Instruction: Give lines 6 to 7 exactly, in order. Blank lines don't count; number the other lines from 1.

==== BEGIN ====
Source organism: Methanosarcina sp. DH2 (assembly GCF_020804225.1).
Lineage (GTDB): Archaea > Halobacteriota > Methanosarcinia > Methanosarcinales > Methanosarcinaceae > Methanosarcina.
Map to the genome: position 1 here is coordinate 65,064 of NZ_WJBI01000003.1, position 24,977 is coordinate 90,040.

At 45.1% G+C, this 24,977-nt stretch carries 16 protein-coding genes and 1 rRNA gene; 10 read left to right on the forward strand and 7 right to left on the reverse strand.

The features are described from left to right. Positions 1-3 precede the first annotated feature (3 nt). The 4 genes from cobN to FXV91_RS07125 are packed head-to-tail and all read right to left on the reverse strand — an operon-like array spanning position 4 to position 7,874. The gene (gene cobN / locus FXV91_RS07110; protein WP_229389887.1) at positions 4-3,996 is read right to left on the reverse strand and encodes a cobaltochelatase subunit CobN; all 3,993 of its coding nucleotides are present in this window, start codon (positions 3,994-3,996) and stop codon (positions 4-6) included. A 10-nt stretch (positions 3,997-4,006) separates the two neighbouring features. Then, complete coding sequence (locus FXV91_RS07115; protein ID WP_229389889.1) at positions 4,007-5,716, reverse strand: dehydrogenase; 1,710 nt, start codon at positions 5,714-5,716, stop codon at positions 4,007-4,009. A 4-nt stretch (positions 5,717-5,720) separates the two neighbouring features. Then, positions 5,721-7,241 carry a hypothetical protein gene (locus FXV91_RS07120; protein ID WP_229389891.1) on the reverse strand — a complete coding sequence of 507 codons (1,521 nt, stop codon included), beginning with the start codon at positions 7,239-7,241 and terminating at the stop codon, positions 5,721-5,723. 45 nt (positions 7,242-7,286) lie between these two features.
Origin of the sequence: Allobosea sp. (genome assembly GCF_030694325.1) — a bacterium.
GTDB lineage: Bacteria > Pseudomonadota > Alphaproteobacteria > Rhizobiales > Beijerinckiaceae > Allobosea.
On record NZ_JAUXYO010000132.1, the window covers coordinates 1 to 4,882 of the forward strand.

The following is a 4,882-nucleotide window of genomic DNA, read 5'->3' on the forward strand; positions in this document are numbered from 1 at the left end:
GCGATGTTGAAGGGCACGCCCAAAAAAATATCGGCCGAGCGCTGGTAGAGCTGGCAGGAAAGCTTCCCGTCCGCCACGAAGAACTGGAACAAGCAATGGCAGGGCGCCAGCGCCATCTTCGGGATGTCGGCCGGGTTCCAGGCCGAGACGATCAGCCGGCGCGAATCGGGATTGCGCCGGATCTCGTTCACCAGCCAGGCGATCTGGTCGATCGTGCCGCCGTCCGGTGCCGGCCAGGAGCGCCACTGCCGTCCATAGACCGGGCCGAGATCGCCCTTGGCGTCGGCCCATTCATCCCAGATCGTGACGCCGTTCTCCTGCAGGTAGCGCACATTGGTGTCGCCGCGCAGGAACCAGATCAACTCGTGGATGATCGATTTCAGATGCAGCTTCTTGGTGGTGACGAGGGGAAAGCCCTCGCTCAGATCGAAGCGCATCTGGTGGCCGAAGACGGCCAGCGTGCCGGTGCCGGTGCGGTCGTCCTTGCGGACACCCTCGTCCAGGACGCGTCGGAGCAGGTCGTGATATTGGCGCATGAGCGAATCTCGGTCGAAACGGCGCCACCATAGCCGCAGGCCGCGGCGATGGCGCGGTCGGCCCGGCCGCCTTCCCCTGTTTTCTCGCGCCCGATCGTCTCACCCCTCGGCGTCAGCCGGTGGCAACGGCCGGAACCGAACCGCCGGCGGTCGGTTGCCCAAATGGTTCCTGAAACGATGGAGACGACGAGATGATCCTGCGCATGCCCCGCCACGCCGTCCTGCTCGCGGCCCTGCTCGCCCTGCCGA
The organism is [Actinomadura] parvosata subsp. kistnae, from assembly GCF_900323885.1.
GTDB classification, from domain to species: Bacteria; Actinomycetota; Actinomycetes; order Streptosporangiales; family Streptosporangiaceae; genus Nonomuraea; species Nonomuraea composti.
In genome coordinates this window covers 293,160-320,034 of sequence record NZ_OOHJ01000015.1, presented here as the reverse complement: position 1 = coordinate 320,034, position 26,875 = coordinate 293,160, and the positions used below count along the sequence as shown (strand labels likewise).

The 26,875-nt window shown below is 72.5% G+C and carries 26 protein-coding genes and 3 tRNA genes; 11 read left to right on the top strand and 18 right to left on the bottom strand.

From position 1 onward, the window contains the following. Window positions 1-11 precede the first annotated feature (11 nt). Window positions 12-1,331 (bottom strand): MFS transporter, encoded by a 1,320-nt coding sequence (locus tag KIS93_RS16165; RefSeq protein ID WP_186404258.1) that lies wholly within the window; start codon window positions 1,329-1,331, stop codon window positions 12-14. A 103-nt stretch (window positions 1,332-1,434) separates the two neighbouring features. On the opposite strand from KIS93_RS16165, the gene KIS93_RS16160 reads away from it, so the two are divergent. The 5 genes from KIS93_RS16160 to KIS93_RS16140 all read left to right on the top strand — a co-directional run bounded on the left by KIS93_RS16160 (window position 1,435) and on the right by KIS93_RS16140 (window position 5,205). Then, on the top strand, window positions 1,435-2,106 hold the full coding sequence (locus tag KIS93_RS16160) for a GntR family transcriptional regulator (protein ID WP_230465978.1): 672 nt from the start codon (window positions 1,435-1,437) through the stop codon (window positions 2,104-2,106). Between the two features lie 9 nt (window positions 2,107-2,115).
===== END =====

Origin of the sequence: Allobosea sp. (genome assembly GCF_030694325.1) — a bacterium.
GTDB lineage: Bacteria > Pseudomonadota > Alphaproteobacteria > Rhizobiales > Beijerinckiaceae > Allobosea.